Journal of Humanitarian Affairs
Using norms to promote progress on the Global Action Plan to End Statelessness
Melissa Schnyder

This chapter explores how civil society organisations (CSOs) working to end statelessness use norm-based advocacy strategies to effect political and social change in relation to the United Nations High Commissioner for Refugees’ (UNHCR) Global Action Plan to End Statelessness (‘Action Plan’). The focus here is on CSOs, which include local

in Statelessness, governance, and the problem of citizenship
Kate McLuskie and Kate Rumbold

wherever it was to be found. The seminar participants’ responses demonstrated an important distinction between advocacy and analysis. Their advocacy for the value of culture offered a post hoc justification for their existing enthusiasm rather than an a priori analysis of culture that called into question its definitions or addressed the process of assigning value in

in Cultural value in twenty-first-century England
Sophie Roborgh

inclusion and verification criteria, it argues that the analysis of patterns of attacks and implications of violence against healthcare are not necessarily served by the same dataset. It then looks into the manner in which advocacy brings some voices more to the fore than others, raising questions on representation and empowerment. It finally moves on to analyse how judicialisation of monitoring of attacks, the increasing need for the legal ‘usefulness’ of data to facilitate

Journal of Humanitarian Affairs
Jonathan J. Pierce and Katherine C. Hicks

The advocacy coalition framework (ACF) is an actor-specific theory of the policy process. The unit of analysis is the policy subsystem, within which advocacy coalitions compete to translate their beliefs into public policy. The framework is based on a series of assumptions at the systemic, meso-, and individual levels of analysis (Sabatier and Weible 2007 ), and identifies three theories: advocacy coalitions, policy learning, and policy change (Sabatier and Jenkins-Smith 1999 ; Jenkins-Smith et al. 2014 ). The framework has been applied hundreds of times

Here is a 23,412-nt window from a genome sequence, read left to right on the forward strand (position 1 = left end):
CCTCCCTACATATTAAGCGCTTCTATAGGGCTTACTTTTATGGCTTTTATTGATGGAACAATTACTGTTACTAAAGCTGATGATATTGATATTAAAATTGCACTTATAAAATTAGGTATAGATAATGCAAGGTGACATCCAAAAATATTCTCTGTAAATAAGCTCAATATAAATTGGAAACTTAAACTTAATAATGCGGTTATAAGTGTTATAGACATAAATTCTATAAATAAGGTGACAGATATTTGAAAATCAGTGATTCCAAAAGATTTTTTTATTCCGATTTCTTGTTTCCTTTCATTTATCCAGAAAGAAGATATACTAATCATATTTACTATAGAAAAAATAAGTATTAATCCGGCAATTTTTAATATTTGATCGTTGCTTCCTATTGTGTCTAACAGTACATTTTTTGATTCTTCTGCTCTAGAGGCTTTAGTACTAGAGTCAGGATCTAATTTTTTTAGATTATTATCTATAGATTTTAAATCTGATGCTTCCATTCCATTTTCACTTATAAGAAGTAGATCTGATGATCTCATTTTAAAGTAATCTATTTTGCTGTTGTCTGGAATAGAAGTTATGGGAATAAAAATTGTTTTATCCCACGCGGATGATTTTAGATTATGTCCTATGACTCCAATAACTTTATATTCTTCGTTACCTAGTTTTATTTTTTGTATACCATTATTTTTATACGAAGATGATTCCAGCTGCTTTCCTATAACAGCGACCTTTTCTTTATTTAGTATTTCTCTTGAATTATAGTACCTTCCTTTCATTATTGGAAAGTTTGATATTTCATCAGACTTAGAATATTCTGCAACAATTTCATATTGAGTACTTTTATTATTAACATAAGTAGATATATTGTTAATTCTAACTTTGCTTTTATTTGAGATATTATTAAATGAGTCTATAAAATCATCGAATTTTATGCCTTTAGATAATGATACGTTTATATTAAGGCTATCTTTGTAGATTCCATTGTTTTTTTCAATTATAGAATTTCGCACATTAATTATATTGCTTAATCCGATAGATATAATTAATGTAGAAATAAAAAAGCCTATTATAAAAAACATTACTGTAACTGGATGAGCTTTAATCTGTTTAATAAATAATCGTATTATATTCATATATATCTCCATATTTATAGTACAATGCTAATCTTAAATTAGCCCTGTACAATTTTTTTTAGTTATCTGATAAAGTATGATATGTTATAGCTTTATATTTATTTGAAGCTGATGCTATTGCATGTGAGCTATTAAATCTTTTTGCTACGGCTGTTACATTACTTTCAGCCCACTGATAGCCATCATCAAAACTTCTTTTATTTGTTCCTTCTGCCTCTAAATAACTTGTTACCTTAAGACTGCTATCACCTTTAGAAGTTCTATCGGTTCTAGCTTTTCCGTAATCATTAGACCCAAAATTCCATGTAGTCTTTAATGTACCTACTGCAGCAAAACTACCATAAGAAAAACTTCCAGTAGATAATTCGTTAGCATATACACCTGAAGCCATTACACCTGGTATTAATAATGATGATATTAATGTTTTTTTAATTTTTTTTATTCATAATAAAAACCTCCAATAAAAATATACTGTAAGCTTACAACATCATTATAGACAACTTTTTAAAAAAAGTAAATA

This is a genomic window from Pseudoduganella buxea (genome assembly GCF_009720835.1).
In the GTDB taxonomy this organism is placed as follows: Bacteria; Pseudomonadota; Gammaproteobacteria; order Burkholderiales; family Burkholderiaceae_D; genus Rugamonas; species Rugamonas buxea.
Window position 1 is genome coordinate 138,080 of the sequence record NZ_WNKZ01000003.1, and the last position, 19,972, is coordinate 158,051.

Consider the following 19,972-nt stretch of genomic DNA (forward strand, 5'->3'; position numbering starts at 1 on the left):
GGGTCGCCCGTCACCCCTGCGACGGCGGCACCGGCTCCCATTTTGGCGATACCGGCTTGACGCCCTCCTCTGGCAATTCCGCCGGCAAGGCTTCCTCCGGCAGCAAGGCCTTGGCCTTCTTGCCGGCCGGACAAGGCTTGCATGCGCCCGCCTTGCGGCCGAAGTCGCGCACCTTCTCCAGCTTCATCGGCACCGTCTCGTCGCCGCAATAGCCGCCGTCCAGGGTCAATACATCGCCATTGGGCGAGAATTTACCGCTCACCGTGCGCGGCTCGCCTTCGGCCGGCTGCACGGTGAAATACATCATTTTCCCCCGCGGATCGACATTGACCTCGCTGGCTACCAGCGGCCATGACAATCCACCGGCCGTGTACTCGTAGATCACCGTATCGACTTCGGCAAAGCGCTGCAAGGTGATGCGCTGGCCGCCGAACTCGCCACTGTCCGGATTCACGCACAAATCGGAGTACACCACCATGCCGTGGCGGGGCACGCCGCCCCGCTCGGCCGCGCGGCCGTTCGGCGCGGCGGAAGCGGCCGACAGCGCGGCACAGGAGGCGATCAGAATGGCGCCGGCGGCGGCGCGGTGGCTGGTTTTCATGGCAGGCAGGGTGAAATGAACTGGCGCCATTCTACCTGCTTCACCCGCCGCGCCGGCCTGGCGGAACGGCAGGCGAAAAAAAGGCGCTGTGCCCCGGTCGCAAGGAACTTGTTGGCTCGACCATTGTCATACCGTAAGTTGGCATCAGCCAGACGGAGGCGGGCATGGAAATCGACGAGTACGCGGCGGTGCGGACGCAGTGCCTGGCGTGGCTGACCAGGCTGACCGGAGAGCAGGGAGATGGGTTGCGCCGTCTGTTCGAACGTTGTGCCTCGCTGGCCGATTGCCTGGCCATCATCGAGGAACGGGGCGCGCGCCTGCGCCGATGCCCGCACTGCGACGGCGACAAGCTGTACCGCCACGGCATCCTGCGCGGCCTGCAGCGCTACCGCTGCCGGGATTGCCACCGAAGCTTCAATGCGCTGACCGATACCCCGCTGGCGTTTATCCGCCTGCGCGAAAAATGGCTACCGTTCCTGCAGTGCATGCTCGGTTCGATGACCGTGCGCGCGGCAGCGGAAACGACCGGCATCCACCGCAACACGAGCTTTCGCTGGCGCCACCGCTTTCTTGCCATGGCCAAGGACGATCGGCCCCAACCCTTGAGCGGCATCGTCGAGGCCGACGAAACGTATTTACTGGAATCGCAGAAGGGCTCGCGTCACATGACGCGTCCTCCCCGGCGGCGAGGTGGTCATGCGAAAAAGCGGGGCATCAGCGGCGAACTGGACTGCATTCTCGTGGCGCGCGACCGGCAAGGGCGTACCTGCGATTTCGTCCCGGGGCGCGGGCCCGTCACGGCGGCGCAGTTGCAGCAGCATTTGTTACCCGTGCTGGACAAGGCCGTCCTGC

in Foreign policy as public policy?
David Bolton

have the choice of using the findings from research to shape investment decisions, workforce development plans, training programmes, services design, service commissioning, service delivery and practice. Otherwise findings from research can remain ignored. Research and advocacy in conflict-affected communities Throughout the years of the Troubles, research into mental health

in Conflict, peace and mental health
Lauren Cantos

: social status, piety, and the Protestant ‘new mother’ Wet-nursing was a common practice in late sixteenth- and seventeenth-century England. However, the prevalence of wet-nursing was dictated by regional economics: practices varied across the country, with wet-nurses having diverse contracts, wages, and social status. 3 Wealthier families were generally more likely to employ wet-nurses than poorer families. 4 It has been argued that advocacy for maternal breastfeeding in prescriptive

in Religion and life cycles in early modern England